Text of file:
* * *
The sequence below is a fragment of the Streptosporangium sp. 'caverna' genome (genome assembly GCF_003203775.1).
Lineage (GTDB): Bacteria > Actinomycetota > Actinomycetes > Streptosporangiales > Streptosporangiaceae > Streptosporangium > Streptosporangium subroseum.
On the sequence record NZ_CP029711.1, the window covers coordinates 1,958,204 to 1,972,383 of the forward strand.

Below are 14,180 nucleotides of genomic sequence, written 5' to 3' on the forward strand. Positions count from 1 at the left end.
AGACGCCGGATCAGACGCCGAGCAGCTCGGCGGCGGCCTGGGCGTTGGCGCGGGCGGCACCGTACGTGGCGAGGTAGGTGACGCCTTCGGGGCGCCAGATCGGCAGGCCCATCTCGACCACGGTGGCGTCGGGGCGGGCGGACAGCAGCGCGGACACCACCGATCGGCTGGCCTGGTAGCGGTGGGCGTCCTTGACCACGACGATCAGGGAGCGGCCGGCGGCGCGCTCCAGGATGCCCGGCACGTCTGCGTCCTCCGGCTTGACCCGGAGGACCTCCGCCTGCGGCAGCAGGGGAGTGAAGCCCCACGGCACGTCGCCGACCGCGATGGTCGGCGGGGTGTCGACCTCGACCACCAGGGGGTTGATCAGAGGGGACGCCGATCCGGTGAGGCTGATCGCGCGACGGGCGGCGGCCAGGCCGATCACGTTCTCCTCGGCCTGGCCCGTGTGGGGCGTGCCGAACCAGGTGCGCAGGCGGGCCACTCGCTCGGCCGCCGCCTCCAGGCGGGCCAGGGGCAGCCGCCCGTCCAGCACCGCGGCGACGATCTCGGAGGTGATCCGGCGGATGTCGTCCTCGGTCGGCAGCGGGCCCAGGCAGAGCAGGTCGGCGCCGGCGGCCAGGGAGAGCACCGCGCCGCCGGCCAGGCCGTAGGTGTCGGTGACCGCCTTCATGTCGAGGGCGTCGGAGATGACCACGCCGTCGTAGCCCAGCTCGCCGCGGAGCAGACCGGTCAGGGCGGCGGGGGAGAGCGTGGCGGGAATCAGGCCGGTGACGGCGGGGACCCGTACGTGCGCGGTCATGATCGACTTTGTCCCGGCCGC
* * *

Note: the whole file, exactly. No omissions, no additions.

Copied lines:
The sequence below is a fragment of the Streptosporangium sp. 'caverna' genome (genome assembly GCF_003203775.1).
Lineage (GTDB): Bacteria > Actinomycetota > Actinomycetes > Streptosporangiales > Streptosporangiaceae > Streptosporangium > Streptosporangium subroseum.
On the sequence record NZ_CP029711.1, the window covers coordinates 1,958,204 to 1,972,383 of the forward strand.

Below are 14,180 nucleotides of genomic sequence, written 5' to 3' on the forward strand. Positions count from 1 at the left end.
AGACGCCGGATCAGACGCCGAGCAGCTCGGCGGCGGCCTGGGCGTTGGCGCGGGCGGCACCGTACGTGGCGAGGTAGGTGACGCCTTCGGGGCGCCAGATCGGCAGGCCCATCTCGACCACGGTGGCGTCGGGGCGGGCGGACAGCAGCGCGGACACCACCGATCGGCTGGCCTGGTAGCGGTGGGCGTCCTTGACCACGACGATCAGGGAGCGGCCGGCGGCGCGCTCCAGGATGCCCGGCACGTCTGCGTCCTCCGGCTTGACCCGGAGGACCTCCGCCTGCGGCAGCAGGGGAGTGAAGCCCCACGGCACGTCGCCGACCGCGATGGTCGGCGGGGTGTCGACCTCGACCACCAGGGGGTTGATCAGAGGGGACGCCGATCCGGTGAGGCTGATCGCGCGACGGGCGGCGGCCAGGCCGATCACGTTCTCCTCGGCCTGGCCCGTGTGGGGCGTGCCGAACCAGGTGCGCAGGCGGGCCACTCGCTCGGCCGCCGCCTCCAGGCGGGCCAGGGGCAGCCGCCCGTCCAGCACCGCGGCGACGATCTCGGAGGTGATCCGGCGGATGTCGTCCTCGGTCGGCAGCGGGCCCAGGCAGAGCAGGTCGGCGCCGGCGGCCAGGGAGAGCACCGCGCCGCCGGCCAGGCCGTAGGTGTCGGTGACCGCCTTCATGTCGAGGGCGTCGGAGATGACCACGCCGTCGTAGCCCAGCTCGCCGCGGAGCAGACCGGTCAGGGCGGCGGGGGAGAGCGTGGCGGGAATCAGGCCGGTGACGGCGGGGACCCGTACGTGCGCGGTCATGATCGACTTTGTCCCGGCCGC